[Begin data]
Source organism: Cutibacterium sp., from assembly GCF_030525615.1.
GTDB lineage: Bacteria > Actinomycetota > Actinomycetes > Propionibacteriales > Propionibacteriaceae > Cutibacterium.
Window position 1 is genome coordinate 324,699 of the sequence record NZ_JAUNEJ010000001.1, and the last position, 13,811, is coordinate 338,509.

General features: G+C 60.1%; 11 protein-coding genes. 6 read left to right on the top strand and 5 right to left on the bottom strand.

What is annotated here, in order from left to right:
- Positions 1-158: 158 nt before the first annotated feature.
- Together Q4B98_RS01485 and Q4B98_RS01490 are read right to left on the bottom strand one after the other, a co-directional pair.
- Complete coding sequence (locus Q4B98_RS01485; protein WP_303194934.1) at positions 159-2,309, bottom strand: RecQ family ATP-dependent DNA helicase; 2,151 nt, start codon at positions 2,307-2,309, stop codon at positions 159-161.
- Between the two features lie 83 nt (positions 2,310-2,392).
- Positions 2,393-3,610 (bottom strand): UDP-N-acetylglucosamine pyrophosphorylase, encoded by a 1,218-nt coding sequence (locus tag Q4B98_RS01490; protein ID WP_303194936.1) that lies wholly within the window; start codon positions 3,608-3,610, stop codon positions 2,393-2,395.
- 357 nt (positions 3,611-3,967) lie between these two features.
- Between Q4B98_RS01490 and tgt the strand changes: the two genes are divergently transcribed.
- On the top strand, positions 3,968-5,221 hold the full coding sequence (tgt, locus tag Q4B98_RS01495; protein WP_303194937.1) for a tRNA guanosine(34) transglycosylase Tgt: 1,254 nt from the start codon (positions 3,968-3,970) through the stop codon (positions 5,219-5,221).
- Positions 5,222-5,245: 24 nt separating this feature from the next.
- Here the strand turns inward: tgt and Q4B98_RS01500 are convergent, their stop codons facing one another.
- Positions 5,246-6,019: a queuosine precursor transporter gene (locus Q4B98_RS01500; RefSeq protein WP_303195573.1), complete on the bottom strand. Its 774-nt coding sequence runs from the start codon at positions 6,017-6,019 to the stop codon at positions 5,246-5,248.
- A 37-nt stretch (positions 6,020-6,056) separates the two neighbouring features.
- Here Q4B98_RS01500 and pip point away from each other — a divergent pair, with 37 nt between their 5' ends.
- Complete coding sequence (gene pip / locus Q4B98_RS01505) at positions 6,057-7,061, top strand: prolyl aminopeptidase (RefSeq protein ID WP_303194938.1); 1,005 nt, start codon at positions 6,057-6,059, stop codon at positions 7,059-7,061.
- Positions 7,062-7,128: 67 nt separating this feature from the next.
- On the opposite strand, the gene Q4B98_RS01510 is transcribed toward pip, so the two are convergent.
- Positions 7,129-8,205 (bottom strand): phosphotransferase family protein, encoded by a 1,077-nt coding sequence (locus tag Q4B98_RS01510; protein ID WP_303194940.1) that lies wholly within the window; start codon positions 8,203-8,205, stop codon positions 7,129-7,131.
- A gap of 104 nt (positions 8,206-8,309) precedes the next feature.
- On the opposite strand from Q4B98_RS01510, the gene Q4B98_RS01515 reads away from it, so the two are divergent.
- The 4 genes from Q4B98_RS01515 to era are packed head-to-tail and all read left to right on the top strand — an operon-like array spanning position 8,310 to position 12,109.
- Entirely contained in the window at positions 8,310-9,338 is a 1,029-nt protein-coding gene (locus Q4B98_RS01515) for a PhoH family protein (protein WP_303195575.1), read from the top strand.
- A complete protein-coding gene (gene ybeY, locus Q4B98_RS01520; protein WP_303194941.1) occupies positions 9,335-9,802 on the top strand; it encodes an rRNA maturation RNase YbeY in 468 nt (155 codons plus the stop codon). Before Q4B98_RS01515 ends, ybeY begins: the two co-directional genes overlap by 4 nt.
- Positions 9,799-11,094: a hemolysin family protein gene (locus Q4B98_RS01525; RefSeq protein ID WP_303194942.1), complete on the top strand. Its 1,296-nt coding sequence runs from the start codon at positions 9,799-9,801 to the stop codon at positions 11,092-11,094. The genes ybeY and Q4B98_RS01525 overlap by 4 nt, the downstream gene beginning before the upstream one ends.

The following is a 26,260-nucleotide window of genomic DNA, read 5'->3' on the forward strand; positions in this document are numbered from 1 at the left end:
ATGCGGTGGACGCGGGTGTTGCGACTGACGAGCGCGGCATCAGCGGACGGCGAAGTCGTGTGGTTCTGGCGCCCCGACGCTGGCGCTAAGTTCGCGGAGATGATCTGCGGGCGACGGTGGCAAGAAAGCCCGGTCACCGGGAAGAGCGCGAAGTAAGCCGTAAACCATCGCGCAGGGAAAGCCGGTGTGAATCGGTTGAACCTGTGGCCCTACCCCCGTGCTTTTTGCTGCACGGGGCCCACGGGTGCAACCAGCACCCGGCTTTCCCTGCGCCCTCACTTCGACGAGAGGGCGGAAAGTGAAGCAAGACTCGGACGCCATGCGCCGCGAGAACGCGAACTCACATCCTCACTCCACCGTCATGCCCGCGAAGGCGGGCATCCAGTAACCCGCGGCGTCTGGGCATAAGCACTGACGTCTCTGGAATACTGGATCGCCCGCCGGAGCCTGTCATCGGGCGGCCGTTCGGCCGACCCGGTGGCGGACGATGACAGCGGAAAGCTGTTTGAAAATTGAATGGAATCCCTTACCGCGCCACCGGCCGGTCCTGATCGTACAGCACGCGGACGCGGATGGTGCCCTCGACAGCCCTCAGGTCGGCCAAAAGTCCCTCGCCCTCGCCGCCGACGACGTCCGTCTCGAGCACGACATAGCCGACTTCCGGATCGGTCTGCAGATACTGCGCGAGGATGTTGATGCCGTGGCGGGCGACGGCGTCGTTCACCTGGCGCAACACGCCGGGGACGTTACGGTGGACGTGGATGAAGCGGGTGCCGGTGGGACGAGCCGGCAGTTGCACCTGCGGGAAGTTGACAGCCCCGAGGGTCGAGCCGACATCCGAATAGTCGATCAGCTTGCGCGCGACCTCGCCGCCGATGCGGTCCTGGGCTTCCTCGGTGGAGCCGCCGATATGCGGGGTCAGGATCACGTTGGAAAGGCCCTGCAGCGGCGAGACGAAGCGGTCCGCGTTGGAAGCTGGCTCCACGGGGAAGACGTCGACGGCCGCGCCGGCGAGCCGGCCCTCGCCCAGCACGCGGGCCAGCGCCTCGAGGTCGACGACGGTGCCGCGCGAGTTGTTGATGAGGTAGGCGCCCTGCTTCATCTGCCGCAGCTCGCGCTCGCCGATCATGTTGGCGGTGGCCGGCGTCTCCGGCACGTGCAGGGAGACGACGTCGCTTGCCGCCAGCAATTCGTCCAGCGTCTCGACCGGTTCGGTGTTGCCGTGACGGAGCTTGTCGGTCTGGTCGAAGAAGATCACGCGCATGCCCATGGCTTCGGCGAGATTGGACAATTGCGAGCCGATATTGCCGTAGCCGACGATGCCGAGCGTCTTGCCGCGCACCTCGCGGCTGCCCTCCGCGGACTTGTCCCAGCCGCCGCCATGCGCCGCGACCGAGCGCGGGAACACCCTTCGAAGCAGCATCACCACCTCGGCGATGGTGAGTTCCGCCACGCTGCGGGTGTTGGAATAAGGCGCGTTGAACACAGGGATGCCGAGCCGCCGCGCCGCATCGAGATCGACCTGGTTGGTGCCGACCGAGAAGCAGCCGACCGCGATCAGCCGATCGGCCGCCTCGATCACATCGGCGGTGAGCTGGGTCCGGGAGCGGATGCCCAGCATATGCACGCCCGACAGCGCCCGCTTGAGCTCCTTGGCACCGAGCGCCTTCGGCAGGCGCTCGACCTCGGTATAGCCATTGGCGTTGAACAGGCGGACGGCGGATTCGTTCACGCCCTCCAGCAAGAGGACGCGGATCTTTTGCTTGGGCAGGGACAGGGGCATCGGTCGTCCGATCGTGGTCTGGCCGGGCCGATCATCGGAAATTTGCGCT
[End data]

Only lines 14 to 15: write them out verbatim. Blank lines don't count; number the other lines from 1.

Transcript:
- Positions 5,222-5,245: 24 nt separating this feature from the next.
- Here the strand turns inward: tgt and Q4B98_RS01500 are convergent, their stop codons facing one another.